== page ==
Want to track Great White sharks? There’s an app for that.
Well, an online GPS tool, anyway.
The Ocearch Global Shark Tracker allows you to follow the navigational pattern of 36 of the animals that have been fitted with beacons.
They have been tagged by the non-profit research group Ocearch around the coasts of South Africa and the US.
It’s not the most action-packed web viewing but it is fascinating to see where these mysterious – and often misunderstood – creatures lurk and wander to.
One tagged Great White, Mary Lee, travelled all the way down the US east coast to Florida and apparently no one knows why...
Chris Fischer, Founding Chairman of Ocearch, told Huffington Post UK that his team has been constantly amazed by the distances the sharks cover.
He said: "We are surprised often. They travel thousands of miles annually. The females have a two-year migratory loop while the males have a one-year path. Those migrations begin and end at breeding aggregations that we have identified for the first time in history.
"Nursery areas are massive. The sharks can travel up to 80 miles a day continuously for weeks."
The tracker does have a serious purpose, though, aside from marvelling at the sharks' stamina - namely to provide migratory data that can be used to help with the conservation of the animals.
The Ocearch website explains that sharks, after all, play a crucial role in maintaining the oceanic ecosystem.
Mr Fischer said: "The purpose of the tracker is to pour the life of the white shark and the magic of our oceans into every science classroom around the world.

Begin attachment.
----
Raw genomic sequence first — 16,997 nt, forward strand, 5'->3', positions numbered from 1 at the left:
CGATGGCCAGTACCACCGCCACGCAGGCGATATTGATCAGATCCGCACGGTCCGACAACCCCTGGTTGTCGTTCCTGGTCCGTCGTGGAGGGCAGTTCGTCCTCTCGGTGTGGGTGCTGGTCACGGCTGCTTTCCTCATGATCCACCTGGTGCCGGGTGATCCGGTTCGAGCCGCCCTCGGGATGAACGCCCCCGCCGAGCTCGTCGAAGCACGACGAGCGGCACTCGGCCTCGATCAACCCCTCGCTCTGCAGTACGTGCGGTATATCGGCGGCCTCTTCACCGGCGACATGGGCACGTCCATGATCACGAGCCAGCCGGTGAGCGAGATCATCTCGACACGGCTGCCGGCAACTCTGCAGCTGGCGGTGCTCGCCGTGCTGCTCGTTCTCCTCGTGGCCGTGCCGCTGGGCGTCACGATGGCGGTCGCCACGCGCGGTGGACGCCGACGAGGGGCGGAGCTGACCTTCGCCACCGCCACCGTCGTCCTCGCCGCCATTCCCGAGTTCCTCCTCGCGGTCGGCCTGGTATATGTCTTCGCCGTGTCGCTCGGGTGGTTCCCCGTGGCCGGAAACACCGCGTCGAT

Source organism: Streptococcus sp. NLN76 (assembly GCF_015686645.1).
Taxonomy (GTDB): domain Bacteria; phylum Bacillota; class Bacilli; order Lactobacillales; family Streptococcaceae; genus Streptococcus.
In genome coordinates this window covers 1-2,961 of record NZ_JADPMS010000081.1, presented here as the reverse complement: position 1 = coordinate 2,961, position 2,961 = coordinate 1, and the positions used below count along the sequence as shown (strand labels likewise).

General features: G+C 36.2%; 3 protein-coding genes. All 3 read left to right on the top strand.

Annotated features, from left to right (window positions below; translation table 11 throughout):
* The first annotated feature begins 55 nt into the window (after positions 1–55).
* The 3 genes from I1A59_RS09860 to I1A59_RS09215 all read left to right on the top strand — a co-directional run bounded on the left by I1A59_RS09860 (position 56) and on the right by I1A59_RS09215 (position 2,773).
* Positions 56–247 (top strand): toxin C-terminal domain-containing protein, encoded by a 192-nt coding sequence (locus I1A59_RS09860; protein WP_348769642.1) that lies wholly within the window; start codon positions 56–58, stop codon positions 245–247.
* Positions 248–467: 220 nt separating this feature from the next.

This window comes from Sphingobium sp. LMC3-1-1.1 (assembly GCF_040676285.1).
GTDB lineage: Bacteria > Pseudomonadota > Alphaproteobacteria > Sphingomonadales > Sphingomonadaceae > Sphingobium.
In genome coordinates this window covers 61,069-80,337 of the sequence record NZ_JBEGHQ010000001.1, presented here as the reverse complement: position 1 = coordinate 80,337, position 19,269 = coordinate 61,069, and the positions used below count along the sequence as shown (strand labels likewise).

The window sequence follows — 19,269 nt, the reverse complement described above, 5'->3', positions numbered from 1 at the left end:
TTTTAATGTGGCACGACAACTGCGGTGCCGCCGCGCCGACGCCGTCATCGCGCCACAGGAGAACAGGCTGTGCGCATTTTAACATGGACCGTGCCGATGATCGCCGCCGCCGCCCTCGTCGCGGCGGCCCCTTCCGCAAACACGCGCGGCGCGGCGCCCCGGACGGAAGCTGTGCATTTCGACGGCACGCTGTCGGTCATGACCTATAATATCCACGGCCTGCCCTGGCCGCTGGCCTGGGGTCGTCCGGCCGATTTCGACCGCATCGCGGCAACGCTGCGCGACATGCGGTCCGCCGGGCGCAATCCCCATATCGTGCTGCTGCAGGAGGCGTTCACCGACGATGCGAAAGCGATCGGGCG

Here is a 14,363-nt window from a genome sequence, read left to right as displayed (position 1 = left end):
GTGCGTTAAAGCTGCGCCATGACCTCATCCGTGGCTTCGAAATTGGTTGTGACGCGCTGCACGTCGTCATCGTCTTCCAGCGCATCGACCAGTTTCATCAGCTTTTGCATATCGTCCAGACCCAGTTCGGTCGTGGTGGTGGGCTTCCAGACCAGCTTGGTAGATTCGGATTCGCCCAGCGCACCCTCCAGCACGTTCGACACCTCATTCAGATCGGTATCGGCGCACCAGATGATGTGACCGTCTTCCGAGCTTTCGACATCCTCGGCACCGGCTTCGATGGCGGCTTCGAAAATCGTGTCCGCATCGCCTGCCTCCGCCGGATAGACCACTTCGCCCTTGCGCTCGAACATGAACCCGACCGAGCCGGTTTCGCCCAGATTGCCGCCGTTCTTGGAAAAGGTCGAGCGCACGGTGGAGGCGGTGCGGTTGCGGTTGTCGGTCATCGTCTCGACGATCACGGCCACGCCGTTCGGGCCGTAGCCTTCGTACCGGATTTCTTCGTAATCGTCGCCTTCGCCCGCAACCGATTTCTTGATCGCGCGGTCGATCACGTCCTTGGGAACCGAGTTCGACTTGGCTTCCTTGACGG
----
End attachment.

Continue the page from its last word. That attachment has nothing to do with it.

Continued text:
"To leverage the charismatic nature of the shark to educate and inspire the public and to allow the whole world to watch as we solve the life history puzzles of the sharks. The public and the PHDs watching and learning at the same time.
"By fundamentally changing science community access to the oceans' giants we make massive leaps forward in knowledge to collect new data to affect policy correctly, leverage the sharks charisma to educate, inspire, and create awareness about finning.
"Up to 73 million sharks a year are finned for a bowl of soup and it's unsustainable.
"As sharks disappear, we are risking the ocean. They are the great balance keepers of the ocean. The lions of the ocean. If their future is uncertain then the future of the ocean and thus the planet is uncertain.
"It's just an unsustainable bad trade - the future of the ocean and planet for a bowl of soup."
Recently, the vulnerability of the Great White was highlighted by the tracker when a signal from a female shark called Brenda Fassie began emanating from a village in southern Mozambique, strongly indicating that she had been caught and the tag taken ashore.
“We expected this to happen... One of our aims of research is the idea of mortality these sharks are facing out of South African water,” Alison Kock, research manager for Shark Spotters, told IOL Sci Tech.